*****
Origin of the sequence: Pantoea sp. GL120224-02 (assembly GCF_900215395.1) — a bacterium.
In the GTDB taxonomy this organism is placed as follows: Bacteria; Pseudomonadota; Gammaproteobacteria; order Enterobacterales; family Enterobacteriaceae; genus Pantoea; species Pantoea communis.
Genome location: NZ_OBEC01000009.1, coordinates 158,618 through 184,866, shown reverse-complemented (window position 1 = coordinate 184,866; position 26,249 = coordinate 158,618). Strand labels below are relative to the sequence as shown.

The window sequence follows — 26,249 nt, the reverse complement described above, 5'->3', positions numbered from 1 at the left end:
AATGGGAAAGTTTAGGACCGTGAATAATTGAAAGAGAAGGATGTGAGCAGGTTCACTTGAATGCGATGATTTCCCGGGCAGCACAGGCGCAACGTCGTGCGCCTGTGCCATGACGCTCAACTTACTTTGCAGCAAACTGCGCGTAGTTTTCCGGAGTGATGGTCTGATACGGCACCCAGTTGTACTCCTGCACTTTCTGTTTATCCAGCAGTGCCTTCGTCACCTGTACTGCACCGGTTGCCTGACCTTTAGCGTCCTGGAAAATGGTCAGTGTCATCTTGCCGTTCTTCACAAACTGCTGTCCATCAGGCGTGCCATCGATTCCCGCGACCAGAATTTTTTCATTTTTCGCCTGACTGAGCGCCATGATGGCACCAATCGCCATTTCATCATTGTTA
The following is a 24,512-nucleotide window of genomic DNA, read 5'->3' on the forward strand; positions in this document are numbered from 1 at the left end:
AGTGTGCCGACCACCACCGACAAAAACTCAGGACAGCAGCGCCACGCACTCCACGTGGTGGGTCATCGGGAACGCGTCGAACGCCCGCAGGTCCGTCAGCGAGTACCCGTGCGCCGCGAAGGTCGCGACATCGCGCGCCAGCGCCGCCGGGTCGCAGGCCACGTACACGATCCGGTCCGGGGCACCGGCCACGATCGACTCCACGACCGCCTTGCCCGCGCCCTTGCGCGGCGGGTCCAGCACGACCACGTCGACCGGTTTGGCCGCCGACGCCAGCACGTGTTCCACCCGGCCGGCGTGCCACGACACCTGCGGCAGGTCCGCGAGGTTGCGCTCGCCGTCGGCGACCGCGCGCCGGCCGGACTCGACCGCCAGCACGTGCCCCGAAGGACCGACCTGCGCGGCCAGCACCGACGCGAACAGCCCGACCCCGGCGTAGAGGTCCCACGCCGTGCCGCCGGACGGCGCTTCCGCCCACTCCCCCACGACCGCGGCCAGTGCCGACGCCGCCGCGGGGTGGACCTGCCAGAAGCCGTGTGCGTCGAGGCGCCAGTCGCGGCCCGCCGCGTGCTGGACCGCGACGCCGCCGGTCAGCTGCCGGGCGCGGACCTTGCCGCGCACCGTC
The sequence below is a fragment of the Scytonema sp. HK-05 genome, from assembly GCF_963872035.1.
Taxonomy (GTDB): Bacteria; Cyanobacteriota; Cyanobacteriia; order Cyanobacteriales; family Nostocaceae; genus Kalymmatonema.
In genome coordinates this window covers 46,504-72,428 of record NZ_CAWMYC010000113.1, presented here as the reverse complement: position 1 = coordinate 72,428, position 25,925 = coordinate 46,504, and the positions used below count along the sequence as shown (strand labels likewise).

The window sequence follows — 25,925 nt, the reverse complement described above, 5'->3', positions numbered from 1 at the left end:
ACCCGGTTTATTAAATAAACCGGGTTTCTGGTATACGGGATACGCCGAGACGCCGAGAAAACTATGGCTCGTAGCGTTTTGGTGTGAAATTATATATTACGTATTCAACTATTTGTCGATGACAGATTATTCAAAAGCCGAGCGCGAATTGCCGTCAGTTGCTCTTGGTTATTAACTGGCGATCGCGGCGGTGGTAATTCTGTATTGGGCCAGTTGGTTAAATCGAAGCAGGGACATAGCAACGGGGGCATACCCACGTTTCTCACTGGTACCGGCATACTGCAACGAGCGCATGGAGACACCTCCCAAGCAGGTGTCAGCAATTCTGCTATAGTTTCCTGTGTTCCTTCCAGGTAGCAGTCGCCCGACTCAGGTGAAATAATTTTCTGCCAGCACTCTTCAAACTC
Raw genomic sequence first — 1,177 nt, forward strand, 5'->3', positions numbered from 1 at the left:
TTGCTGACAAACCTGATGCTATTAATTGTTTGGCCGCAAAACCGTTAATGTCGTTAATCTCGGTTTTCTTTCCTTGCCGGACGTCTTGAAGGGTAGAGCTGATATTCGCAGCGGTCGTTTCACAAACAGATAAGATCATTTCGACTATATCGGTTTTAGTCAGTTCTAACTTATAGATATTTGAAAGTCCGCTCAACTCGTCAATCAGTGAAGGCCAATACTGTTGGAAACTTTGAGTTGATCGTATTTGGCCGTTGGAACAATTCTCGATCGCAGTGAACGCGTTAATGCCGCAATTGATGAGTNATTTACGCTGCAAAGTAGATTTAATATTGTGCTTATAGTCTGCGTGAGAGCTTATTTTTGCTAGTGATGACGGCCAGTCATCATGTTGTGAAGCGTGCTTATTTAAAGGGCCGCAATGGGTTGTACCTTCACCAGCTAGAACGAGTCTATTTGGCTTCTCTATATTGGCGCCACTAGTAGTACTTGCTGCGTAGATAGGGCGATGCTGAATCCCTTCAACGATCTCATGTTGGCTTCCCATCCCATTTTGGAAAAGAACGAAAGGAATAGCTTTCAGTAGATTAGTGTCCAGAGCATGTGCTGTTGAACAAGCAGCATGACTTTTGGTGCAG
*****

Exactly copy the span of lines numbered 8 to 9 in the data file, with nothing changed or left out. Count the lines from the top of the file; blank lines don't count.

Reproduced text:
The sequence below is a fragment of the Scytonema sp. HK-05 genome, from assembly GCF_963872035.1.
Taxonomy (GTDB): Bacteria; Cyanobacteriota; Cyanobacteriia; order Cyanobacteriales; family Nostocaceae; genus Kalymmatonema.